Niamey (AFP) - Five people were killed in violent riots in Niger's capital Saturday over the depiction of the Prophet Mohammed on the cover of France's Charlie Hebdo weekly, with angry crowds setting fire to churches.
The protesters torched at least eight houses of worship in Niamey. Bars, hotels and various businesses under non-Muslim ownership or bearing signs of French companies were also targeted, an AFP correspondent reported.
It was the second day of violence in the west African country over the Mohammed cartoon, after five people were killed and 45 injured in protests in Niger's second city of Zinder on Friday.
"Some of us stayed barricaded in our homes. I have never been so scared in my life," a Christian mechanic in the capital told AFP.
"The government must put a stop to this," he added. "It doesn't look good for us."
By Saturday evening calm had returned to Niamey, where police were stationed outside the city's cathedral and other religious buildings, the AFP correspondent said.
"In Niamey, the tally is five dead, all civilians," Niger's President Mahamadou Issoufou said in a speech broadcast on state television, appealing for calm.
He added that the death toll in Zinder had climbed from four to five after a body was found "burned inside a church".
"Those who loot these places of worship, who desecrate them and kill their Christian compatriots... have understood nothing of Islam," he said.
French Foreign Minister Laurent Fabius, whose country has defended the Charlie Hebdo cover as freedom of expression, also condemned "the use of violence, today in Niamey and yesterday in Zinder".
- Christians under protection -
Around 255 Christians were placed under military protection in Zinder on Saturday, sheltered in barracks, a Western security source said. Another 70 had sought refuge in an evangelical church protected by police, two of the Christians there told AFP.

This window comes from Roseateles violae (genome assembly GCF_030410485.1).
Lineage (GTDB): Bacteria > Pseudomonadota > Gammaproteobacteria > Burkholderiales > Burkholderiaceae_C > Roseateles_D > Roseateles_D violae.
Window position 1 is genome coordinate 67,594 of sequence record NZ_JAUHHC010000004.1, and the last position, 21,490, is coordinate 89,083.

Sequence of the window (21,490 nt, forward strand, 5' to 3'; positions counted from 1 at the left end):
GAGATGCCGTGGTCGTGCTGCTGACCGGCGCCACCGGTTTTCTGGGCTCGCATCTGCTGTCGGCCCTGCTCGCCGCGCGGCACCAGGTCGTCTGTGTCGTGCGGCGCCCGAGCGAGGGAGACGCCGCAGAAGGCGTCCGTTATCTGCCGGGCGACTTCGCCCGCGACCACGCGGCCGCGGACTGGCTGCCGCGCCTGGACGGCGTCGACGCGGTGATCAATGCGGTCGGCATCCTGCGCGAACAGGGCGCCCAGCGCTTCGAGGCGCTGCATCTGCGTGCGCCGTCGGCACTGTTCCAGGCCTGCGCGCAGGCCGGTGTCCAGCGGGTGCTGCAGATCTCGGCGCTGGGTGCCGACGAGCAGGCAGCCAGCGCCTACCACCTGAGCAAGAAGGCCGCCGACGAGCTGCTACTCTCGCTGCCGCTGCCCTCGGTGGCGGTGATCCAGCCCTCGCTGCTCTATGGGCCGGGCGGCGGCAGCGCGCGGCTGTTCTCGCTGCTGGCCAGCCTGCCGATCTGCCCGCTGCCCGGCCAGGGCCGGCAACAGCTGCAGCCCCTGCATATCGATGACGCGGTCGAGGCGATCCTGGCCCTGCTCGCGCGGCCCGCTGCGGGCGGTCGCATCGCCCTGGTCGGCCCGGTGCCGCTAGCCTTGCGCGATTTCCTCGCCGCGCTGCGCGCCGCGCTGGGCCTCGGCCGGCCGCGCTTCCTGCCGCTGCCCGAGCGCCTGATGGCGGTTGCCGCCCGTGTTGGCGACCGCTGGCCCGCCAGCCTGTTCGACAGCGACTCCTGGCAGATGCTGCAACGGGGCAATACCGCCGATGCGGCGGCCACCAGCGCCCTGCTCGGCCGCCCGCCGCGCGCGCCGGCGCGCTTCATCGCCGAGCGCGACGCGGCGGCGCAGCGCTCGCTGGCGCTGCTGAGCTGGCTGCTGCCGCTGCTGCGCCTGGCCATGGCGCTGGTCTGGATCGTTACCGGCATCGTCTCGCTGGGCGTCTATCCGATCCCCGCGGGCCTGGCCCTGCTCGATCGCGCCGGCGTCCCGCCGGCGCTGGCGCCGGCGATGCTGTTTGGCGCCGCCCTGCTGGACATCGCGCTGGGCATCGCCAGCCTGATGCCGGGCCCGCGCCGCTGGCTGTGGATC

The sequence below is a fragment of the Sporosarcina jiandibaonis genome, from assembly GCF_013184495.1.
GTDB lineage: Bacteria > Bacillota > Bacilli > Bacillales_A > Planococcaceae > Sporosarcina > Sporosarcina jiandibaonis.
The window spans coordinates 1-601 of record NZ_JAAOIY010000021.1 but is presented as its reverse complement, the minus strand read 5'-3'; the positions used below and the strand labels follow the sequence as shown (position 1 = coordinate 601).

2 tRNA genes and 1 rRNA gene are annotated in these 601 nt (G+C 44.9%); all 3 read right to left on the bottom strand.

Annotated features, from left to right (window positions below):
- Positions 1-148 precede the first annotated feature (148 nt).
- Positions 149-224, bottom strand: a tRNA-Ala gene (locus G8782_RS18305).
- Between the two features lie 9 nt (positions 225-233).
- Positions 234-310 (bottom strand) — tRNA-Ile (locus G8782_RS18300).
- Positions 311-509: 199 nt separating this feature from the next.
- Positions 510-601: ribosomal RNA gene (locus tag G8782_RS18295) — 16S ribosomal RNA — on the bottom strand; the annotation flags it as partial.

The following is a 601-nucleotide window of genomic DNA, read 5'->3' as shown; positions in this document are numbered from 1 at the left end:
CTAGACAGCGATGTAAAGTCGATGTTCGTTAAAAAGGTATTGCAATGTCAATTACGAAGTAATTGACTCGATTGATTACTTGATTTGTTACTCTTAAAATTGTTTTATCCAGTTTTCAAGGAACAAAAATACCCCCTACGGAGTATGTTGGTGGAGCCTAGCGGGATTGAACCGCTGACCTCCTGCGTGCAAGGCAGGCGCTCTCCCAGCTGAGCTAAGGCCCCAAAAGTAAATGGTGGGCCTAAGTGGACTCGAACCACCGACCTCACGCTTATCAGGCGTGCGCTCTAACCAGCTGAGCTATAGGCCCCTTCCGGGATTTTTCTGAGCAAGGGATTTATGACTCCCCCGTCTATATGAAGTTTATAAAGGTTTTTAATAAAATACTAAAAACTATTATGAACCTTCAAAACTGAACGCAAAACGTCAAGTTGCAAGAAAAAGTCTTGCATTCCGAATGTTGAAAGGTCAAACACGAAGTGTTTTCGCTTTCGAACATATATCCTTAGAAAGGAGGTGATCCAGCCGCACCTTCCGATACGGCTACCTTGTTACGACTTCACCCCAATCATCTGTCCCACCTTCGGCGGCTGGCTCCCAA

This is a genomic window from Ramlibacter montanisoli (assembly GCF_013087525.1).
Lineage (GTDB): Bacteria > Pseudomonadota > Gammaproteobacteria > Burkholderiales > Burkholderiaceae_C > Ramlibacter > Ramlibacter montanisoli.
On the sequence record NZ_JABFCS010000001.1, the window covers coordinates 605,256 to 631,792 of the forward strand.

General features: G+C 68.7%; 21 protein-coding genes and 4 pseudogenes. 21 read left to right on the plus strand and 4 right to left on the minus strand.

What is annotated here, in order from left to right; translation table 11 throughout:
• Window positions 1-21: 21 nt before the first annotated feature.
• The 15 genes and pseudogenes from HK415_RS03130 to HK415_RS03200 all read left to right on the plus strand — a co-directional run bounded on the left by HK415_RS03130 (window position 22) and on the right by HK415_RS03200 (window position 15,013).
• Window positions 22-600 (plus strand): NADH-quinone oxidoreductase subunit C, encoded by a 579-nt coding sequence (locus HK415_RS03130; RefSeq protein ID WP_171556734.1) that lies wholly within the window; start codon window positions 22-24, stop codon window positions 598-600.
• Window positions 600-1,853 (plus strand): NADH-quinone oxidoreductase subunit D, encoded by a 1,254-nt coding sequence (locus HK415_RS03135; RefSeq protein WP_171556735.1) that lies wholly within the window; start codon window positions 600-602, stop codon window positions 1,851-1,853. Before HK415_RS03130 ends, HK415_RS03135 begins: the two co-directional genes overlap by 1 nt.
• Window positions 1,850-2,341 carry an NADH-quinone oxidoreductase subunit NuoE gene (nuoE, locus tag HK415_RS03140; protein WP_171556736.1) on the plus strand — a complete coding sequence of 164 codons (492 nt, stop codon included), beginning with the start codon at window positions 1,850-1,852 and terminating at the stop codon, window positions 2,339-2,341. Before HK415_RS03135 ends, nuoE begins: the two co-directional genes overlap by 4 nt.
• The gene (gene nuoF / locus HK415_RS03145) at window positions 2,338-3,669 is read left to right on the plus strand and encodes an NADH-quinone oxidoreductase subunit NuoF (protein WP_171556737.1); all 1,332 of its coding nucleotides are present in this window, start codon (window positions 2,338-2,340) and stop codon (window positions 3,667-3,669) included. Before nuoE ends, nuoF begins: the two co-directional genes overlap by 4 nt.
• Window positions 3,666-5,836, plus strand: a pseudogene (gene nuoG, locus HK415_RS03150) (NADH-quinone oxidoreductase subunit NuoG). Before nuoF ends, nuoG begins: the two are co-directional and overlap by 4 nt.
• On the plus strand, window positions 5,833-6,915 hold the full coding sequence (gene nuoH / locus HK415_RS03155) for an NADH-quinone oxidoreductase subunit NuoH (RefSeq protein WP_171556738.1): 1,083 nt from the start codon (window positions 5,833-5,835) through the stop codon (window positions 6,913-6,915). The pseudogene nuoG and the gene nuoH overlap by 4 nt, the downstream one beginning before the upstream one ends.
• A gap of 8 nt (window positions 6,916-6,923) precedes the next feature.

Muslim elder Yaou Sonna, speaking on behalf of around 20 of his peers, called for restraint, saying on state television: "Don't forget that Islam is against violence. I urge men and women, boys and girls to calm down."
Earlier in the day around 100 helmeted riot police stood in front of the Niamey cathedral to protect it from a crowd of stone-throwing youths.
Police used tear gas to disperse another crowd of about 1,000 young people massed in front of Niamey's grand mosque who were armed with iron bars and clubs.
"They burned everything after smashing anything that was glass on the road," said Kiema Soumaila, manager of the Toulousain, a well-known bar in Niamey.
France's embassy in its poverty-stricken former colony warned French citizens to stay indoors after rioters ransacked several French-linked businesses, including telephone kiosks run by Orange.
The satirical weekly Charlie Hebdo has repeatedly published cartoons of Mohammed over the years and its latest issue, released on Wednesday, features a cartoon of Mohammed on its cover holding a "Je Suis Charlie" (I Am Charlie) sign under the headline "All Is Forgiven".
It was published a week after attacks by three Islamists on the weekly's offices, a kosher supermarket and a policewoman left 17 people dead in and around Paris over three days, deeply shocking the country and sparking an outpouring of international support.
Many Muslims see any depiction of Islam's prophet as offensive, while many Western governments have defended Charlie Hebdo's right to freedom of expression.